Facebook still has scope for a better micropayment service and PayPal just filled the void with its PayPal for Digital Goods.


The new solution from PayPal is a two-click process and does not even need you to leave that page. It was hinted in October last year. At just 5% + 5 cents for payments under $12, the payment service is charged at a minimal cost. This payment for micro amounts looks cheap and has huge conversion rates from users.

The PayPal labs defines this process as,

Save big with PayPal’s micropayments price – designed for merchants who process low-value transactions (typically under $10 in value).
Sign up for micropayments pricing and you’ll get the 5% + 5c rate with all of PayPal’s payment solutions, like Buy Now buttons, Express Checkout, Website Payments Pro, Send and Request Money (learn more about our different payment solutions )

PayPal outlines the payment scheme as,


According to PayPal, this payment process is the:

online equivalent of dropping a quarter in the slot to buy a newspaper or play a video game.

With a lineup of big-shot partners like  Facebook,,, GigaOM and Ustream, the new payment scheme is on a perfect launchpad.

Why Is PayPal Screwing Indians? An ex-RBI Employee Tells Me The Facts

So as you already know by now, PayPal is busy screwing small Indian SMBs and independent freelancers who rely on the service to send and receive payments. This is definitely not the first time this has happened, and will definitely not be the last one.

In a recent email and blog post, PayPal said that they will be restraining Indian users from using the money in their PayPal account to purchase anything along with putting a stipulation that they have to withdraw the money within 7 days. In addition to that, they have also said that Indian users cannot accept payments more than $500.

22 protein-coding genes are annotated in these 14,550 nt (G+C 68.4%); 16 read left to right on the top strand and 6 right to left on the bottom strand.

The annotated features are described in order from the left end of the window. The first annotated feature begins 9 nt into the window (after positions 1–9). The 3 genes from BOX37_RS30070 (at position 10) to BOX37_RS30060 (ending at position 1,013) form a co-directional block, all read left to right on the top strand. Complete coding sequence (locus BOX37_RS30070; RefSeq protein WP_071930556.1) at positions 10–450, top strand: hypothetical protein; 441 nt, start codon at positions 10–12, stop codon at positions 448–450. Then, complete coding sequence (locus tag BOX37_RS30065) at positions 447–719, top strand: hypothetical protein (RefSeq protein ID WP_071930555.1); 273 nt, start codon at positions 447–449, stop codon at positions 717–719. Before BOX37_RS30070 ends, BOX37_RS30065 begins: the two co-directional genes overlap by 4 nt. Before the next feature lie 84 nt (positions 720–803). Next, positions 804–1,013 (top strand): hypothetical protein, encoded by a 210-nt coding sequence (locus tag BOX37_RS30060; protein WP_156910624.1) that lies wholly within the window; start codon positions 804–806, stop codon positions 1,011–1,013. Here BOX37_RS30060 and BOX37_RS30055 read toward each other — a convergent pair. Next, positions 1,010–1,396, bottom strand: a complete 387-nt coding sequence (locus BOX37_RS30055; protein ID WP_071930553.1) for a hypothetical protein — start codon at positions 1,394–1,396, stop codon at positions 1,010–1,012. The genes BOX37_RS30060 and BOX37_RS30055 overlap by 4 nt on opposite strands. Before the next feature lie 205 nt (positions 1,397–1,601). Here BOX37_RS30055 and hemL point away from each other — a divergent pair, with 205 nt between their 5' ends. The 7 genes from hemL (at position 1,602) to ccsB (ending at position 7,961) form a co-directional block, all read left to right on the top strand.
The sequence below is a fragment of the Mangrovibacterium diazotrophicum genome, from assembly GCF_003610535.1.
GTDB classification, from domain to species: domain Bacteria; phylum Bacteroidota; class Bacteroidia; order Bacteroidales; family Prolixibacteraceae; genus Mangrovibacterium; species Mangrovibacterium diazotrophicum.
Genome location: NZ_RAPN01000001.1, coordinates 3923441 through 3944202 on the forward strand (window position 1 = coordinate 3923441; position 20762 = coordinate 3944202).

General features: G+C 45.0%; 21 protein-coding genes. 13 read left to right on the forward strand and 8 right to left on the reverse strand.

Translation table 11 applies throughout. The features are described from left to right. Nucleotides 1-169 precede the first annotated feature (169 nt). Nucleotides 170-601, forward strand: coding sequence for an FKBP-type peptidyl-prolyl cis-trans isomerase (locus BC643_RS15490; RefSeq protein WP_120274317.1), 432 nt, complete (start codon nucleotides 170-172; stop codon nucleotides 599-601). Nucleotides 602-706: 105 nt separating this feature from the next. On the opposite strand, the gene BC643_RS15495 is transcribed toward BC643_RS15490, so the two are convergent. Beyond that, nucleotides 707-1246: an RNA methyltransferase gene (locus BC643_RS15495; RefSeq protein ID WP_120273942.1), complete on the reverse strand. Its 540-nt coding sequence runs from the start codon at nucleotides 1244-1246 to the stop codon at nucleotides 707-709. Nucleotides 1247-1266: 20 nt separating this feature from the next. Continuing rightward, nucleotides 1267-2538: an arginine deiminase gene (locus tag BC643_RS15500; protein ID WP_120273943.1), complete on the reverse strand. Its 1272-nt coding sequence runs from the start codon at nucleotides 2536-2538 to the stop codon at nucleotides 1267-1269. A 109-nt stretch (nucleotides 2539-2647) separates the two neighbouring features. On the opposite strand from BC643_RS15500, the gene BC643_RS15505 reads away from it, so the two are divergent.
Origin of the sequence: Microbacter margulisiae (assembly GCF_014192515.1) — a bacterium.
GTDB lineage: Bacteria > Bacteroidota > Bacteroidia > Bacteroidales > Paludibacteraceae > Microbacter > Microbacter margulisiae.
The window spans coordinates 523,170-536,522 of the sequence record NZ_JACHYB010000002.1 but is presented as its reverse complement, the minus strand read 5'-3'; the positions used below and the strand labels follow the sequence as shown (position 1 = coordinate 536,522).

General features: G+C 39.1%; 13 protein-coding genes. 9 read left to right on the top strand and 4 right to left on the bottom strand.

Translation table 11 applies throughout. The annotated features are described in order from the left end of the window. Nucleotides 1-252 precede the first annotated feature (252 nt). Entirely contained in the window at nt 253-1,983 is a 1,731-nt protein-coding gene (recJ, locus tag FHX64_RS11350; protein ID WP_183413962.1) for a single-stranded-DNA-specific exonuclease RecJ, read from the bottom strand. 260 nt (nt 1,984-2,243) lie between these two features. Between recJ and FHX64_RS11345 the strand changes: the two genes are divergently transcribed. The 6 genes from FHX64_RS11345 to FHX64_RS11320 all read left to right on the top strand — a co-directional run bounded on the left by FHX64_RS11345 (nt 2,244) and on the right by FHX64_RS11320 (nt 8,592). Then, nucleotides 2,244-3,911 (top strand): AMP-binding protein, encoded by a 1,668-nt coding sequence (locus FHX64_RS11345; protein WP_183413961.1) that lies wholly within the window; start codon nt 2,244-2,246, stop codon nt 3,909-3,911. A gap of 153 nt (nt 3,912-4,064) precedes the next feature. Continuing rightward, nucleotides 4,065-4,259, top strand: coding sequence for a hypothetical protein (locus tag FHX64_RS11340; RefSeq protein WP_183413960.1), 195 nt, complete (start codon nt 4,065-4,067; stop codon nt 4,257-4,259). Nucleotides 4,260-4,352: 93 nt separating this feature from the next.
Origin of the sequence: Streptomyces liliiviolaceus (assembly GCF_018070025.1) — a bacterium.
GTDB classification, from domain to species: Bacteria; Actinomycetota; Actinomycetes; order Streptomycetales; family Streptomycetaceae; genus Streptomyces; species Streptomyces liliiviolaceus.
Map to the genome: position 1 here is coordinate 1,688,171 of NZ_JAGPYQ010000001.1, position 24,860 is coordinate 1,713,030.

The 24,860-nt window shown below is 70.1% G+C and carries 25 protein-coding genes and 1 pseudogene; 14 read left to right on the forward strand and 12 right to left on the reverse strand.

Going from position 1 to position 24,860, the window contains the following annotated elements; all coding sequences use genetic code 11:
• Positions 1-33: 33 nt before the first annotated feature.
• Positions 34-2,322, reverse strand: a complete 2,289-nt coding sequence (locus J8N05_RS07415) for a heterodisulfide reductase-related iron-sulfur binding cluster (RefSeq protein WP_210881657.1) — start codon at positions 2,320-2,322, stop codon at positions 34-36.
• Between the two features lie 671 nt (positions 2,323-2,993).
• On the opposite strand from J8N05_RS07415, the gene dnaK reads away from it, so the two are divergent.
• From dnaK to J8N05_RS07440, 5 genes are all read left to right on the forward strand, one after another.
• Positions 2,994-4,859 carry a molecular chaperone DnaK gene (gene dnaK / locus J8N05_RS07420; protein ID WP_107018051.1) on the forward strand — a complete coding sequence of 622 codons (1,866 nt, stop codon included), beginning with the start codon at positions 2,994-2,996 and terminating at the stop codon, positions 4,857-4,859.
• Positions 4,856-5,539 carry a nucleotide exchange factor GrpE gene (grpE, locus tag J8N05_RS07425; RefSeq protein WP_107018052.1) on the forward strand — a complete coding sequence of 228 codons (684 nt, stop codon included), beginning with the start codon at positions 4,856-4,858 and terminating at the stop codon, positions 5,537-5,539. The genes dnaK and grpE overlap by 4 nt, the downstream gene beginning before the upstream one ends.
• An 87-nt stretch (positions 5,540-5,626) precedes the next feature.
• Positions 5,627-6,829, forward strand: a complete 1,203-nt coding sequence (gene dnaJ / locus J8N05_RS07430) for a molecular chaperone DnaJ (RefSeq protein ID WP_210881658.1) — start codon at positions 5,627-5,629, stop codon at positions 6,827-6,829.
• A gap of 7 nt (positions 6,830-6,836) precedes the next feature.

Many users have been blaming the Reserve Bank of India (RBI) for this, but most of them haven’t done any fact-checking as such and are just blaming it because they feel that PayPal has no faults whatsoever. So I sat down with one of my roommates who has been an ex-RBI employee who has worked with them for 7 years to understand why this is happening.

Let me take you through this. First of we take a look at why PayPal cannot keep your money with them for more than 7 days and then delve into the $500 restriction they will be putting into place. Here is the actual conversation edited in some form by me without changing the details.

Me: So PayPal says that they cannot keep the money in their account for more than 7 days? Why is this happening.

RBI-expert: Because if PayPal keeps the money with them, they have to be regulated as a bank (and any institution that does it have to do the same) and PayPal does not want that to happen. Any entity which provides on-demand payments have to be regulated as a bank as per RBI rules, this is mandated because if they hold money for more than 7 days they have to provide users with interest. With this new change PayPal is basically circumnavigating this regulation so that they don’t have to answer questions to any government about how they conduct business and why they charge an exorbitant amount to customers to accept payments whilst continuing to not giving users interest like every other bank in India does.

Me: So you are saying that PayPal is practically f*cking all Indians.

RBI-expert: No I wouldn’t say that, but I would say that their business heads know how to circumnavigate against a country’s policies and that they are adamant about accepting regulations because that would mean that they have to cut down on their charges and also ensure that they do follow all guidelines laid down for a bank.

Me: Ok, so I see that they are screwing their customers with a hefty fee and now this. I do understand that they want to make money, but what is about $500 transaction limit.

RBI-expert: Well, once again this is a government and RBI mandated thing. All entities who bring cash-flow into India have to basically report transactions above $500 to the RBI and government. PayPal is basically just circumnavigating around this mandate by restricting the payments to $500. Once they do this, they have no obligation to report it to the RBI or the Indian government.

Me: So you are basically saying that these new changes by PayPal is just about screwing the RBI, Indian Government and people who use their service.